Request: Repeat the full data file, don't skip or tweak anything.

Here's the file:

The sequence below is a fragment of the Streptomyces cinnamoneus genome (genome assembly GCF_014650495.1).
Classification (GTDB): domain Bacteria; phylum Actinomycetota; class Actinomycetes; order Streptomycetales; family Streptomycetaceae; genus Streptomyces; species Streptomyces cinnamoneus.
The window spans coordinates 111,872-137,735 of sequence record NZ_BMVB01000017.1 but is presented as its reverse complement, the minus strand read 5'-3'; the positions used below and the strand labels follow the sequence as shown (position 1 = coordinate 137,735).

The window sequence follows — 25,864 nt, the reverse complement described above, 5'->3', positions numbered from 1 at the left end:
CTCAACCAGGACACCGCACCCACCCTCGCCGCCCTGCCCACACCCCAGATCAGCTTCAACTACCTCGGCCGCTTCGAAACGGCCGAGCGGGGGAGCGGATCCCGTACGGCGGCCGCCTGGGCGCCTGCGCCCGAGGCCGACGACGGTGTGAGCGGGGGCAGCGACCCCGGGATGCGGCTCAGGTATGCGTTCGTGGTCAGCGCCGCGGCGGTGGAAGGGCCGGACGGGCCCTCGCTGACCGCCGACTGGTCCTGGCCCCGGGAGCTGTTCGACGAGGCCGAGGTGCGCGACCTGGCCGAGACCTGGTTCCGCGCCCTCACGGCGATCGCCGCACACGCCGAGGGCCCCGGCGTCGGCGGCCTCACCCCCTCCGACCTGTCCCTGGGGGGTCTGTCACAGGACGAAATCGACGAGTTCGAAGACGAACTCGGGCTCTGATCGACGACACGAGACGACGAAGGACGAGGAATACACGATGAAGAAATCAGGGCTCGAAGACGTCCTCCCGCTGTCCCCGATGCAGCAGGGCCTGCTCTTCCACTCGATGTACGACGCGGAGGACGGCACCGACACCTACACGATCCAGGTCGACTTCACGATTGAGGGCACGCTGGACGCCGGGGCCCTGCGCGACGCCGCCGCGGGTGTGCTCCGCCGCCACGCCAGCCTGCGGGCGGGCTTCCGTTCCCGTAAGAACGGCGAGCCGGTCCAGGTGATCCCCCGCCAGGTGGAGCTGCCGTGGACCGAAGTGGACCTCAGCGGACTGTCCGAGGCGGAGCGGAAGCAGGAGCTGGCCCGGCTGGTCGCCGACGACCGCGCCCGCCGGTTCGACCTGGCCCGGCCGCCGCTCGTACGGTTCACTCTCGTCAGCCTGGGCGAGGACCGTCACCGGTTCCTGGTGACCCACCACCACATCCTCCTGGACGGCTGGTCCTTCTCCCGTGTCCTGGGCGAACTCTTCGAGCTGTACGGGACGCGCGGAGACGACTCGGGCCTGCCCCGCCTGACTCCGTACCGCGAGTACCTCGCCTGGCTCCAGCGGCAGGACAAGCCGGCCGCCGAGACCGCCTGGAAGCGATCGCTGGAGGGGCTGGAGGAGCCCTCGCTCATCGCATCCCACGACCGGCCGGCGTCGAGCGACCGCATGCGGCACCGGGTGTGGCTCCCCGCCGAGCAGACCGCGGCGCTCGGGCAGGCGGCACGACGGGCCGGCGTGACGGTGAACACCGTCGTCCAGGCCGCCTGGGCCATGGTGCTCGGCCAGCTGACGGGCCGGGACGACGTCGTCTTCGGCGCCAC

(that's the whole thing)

The sequence below is a fragment of the Streptomyces cinnamoneus genome (genome assembly GCF_014650495.1).
Classification (GTDB): domain Bacteria; phylum Actinomycetota; class Actinomycetes; order Streptomycetales; family Streptomycetaceae; genus Streptomyces; species Streptomyces cinnamoneus.
The window spans coordinates 111,872-137,735 of sequence record NZ_BMVB01000017.1 but is presented as its reverse complement, the minus strand read 5'-3'; the positions used below and the strand labels follow the sequence as shown (position 1 = coordinate 137,735).

The window sequence follows — 25,864 nt, the reverse complement described above, 5'->3', positions numbered from 1 at the left end:
CTCAACCAGGACACCGCACCCACCCTCGCCGCCCTGCCCACACCCCAGATCAGCTTCAACTACCTCGGCCGCTTCGAAACGGCCGAGCGGGGGAGCGGATCCCGTACGGCGGCCGCCTGGGCGCCTGCGCCCGAGGCCGACGACGGTGTGAGCGGGGGCAGCGACCCCGGGATGCGGCTCAGGTATGCGTTCGTGGTCAGCGCCGCGGCGGTGGAAGGGCCGGACGGGCCCTCGCTGACCGCCGACTGGTCCTGGCCCCGGGAGCTGTTCGACGAGGCCGAGGTGCGCGACCTGGCCGAGACCTGGTTCCGCGCCCTCACGGCGATCGCCGCACACGCCGAGGGCCCCGGCGTCGGCGGCCTCACCCCCTCCGACCTGTCCCTGGGGGGTCTGTCACAGGACGAAATCGACGAGTTCGAAGACGAACTCGGGCTCTGATCGACGACACGAGACGACGAAGGACGAGGAATACACGATGAAGAAATCAGGGCTCGAAGACGTCCTCCCGCTGTCCCCGATGCAGCAGGGCCTGCTCTTCCACTCGATGTACGACGCGGAGGACGGCACCGACACCTACACGATCCAGGTCGACTTCACGATTGAGGGCACGCTGGACGCCGGGGCCCTGCGCGACGCCGCCGCGGGTGTGCTCCGCCGCCACGCCAGCCTGCGGGCGGGCTTCCGTTCCCGTAAGAACGGCGAGCCGGTCCAGGTGATCCCCCGCCAGGTGGAGCTGCCGTGGACCGAAGTGGACCTCAGCGGACTGTCCGAGGCGGAGCGGAAGCAGGAGCTGGCCCGGCTGGTCGCCGACGACCGCGCCCGCCGGTTCGACCTGGCCCGGCCGCCGCTCGTACGGTTCACTCTCGTCAGCCTGGGCGAGGACCGTCACCGGTTCCTGGTGACCCACCACCACATCCTCCTGGACGGCTGGTCCTTCTCCCGTGTCCTGGGCGAACTCTTCGAGCTGTACGGGACGCGCGGAGACGACTCGGGCCTGCCCCGCCTGACTCCGTACCGCGAGTACCTCGCCTGGCTCCAGCGGCAGGACAAGCCGGCCGCCGAGACCGCCTGGAAGCGATCGCTGGAGGGGCTGGAGGAGCCCTCGCTCATCGCATCCCACGACCGGCCGGCGTCGAGCGACCGCATGCGGCACCGGGTGTGGCTCCCCGCCGAGCAGACCGCGGCGCTCGGGCAGGCGGCACGACGGGCCGGCGTGACGGTGAACACCGTCGTCCAGGCCGCCTGGGCCATGGTGCTCGGCCAGCTGACGGGCCGGGACGACGTCGTCTTCGGCGCCAC